I have a contigent contract pending but before the closing the seller came along with a short sale situation

Asked by M, 60827 Tue Oct 23, 2007

that is causing me not to close , I now have seen another house that is empty and ready to move but the other realestate agent is saying they will try and keep my earnest money..Is this fair and legal to pull me along with someone elses short falls. I also dont understand how and whythey accepted my offer for less than what they owed

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The Hagley Group’s answer
The Hagley G…, Agent, Pleasanton, CA
Tue Oct 23, 2007
I just had this happened to me.....as a buyer and a Realtor?!I fought to get my deposit back (and did eventually....) Now we are going after the selling broker for commission since the buyer (me) performed and the seller could not.The short sale was not disclosed here either.
Web Reference:  http://www.cindihagley.com
2 votes
Ruthless, , 60558
Tue Oct 23, 2007
Here is my take. I'm not an attorney or an agent but I am in IL. The "contingent" contract, is that a contingency for you to sell your home first in order to buy this short sale home? When the seller accepted your offer, he may not have been in default. There is nothing wrong with selling your house for a loss and paying the bank what you owe them. However, if your home didn't sell and the seller didn't get any back up offers and the clock keeps ticking and he keeps getting further and further behind financially, his situation may have changed. He is now desperate. But I would think a bank approval for the sale would be a material fact that changed the terms of the contract. Look at the dates on your contract and see if "time is of the essence" is in the performance section. That will let you know who might be in "breach". And of course, contact your attorney.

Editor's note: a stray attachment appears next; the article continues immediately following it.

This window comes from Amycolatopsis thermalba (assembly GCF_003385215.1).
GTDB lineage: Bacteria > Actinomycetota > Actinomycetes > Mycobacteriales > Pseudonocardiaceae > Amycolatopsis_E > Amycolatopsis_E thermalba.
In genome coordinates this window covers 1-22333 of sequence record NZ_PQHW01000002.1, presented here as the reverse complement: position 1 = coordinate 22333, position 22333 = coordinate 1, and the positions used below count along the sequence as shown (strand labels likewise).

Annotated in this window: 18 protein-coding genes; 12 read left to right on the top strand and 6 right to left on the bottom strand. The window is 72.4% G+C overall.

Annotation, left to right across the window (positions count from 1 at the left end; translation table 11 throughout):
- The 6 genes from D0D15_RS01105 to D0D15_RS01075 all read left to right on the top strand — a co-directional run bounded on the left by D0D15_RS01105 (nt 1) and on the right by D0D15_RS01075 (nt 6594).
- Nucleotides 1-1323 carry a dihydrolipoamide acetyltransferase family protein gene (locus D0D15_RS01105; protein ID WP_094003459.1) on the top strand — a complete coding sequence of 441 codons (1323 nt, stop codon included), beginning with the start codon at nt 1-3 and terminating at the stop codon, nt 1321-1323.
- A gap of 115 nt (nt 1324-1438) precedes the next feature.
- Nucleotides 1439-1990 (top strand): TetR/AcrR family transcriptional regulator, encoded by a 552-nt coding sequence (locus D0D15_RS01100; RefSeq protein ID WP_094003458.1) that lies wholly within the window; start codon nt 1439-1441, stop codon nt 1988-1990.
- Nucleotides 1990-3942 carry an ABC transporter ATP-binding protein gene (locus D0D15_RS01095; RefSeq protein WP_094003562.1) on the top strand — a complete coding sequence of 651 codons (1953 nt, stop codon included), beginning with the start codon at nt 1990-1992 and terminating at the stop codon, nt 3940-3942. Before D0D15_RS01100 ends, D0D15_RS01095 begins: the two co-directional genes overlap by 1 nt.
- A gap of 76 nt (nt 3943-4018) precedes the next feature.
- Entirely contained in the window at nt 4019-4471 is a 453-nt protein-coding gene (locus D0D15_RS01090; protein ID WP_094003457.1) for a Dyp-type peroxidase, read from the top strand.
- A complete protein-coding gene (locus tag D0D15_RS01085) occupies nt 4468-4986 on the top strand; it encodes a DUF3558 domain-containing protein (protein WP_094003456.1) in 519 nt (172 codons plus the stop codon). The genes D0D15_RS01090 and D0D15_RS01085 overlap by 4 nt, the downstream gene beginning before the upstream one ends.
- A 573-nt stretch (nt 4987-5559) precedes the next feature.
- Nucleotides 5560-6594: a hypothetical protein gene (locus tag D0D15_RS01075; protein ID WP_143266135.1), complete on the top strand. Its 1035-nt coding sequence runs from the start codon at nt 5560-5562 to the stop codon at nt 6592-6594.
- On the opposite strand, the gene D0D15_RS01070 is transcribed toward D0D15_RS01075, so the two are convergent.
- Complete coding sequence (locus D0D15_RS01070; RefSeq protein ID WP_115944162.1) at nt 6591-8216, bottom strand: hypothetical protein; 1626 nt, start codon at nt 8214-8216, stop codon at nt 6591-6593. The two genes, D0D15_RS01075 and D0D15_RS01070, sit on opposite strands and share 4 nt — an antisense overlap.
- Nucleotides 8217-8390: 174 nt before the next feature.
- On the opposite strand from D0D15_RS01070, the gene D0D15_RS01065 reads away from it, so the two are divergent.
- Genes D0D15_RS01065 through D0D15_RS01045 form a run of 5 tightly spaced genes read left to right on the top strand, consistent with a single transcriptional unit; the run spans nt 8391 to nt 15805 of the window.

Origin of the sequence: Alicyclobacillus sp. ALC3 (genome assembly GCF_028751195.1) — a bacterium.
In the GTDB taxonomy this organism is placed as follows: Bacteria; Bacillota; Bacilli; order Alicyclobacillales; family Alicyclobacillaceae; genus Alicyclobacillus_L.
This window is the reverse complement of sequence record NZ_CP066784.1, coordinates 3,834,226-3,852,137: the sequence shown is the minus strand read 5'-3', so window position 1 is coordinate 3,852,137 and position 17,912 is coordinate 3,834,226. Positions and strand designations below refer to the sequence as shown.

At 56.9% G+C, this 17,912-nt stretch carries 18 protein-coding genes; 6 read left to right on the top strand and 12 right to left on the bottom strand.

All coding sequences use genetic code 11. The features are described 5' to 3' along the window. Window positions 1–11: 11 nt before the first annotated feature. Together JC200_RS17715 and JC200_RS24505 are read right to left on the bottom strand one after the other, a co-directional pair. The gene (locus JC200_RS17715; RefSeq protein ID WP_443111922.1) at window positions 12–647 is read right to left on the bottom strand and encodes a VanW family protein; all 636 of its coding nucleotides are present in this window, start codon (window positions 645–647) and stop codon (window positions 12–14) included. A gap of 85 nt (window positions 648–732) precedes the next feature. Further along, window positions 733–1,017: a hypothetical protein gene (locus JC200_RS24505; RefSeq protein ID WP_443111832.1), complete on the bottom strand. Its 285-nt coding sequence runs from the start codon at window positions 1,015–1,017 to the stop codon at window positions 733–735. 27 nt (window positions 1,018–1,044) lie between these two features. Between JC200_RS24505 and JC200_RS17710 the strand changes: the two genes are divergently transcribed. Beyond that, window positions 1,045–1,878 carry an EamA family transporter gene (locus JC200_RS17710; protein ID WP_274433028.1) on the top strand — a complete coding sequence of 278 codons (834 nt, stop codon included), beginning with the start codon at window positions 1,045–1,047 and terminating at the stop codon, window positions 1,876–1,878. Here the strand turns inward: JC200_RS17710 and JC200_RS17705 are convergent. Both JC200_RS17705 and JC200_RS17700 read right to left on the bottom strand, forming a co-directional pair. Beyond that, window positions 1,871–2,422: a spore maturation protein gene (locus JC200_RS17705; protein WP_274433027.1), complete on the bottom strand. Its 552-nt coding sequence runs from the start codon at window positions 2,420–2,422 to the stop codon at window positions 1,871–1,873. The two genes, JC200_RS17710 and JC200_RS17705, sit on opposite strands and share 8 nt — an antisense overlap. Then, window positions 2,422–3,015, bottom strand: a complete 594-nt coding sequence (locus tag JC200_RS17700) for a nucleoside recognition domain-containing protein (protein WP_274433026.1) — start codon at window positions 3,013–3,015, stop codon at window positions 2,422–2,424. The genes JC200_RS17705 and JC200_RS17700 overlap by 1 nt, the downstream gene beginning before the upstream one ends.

Finally, to determine if there was a lack of disclosure, search the recorder of deeds to see if there was a "Les Pendens" on his record and when that occurred in comparison to your original contract date. If you are in Cook County, you can do that by the pin number of the property (which should be on the listing sheet and the contract) or by the seller's name. The web address is: http://www.ccrd.info/CCRD/il031/index.jsp
You can usually find out what he paid and how much is mortgages are for as well.

Good luck,
Web Reference:  http://www.oak-park-il.com
2 votes
Mike Kelly A…, Agent, Santa Rosa, CA
Tue Oct 23, 2007
If the Seller can "perform" then you could loose your deposit. The short-sale is NOT relevant to the escrow unless it prevents the successful close of the transaction. In California this would have to be disclosed via the transfer disclosure statement. You would then have 3 days in which to disapprove the "supplement to the TDS" as this is a new "material fact". However, one could argue that if they have successfully negociated the "short-sale" from the lender and the transaction CAN close, YOU might be in breach if YOU donot perform as per the contract. I would check with your local attorney and also query the agent's as to the status of the "Short-Sale".
2 votes
Mike Garr, , mobile agent on the move
Tue Nov 11, 2008
um ok now this is a good one you wrote an offer and now its a short sale and you didnt know nice job realtors. Call a lawyer and move on. Lets be frank shall we if you didnt know the terms and conditions signed the contract and now all of the sudden theres a short sale come on, whats the hard ship to the seller(foreclouser) best for you to call an attorney? whats the difference dont you want the house anymore? Now this other house is ready and what ever . night mare.
0 votes
Pam Winterba…, Agent, Danville, VA
Tue Oct 23, 2007
The listing agent should have disclosed it was a short sale (there was not enough equity to close the escrow) in the listing or when the offer was accepted especially when it needed to be approved by the buyer. Unfortunately some agents do not ask enough questions.
0 votes
Richard M. J…, , Sherman Oaks, CA
Tue Oct 23, 2007
Hi M, I would suggest you hire a real estate attorney because it seems the listing agent and seller purposly manipulated the situation to get an offer in. How hard can it be to figure out if the home will be sold short. It's obvious they did it purposly. You should get your money back asap and they should be kissing your A$$ for not suing them both.
0 votes
Michael Robe…, Agent, San Ramon, CA
Tue Oct 23, 2007
The Seller has now breached. Depending on your terms, there really is no way they can keep your Deposit. I would need a bit more info.....What were the Seller's obligations within your agreement? That is where you find the "breach". If they want to keep your Deposit you can simply hold them off the market by not cancelling. That should get their attention. You may want the agent to notify the Bank of the situation your unscrupulous Seller has created.
0 votes
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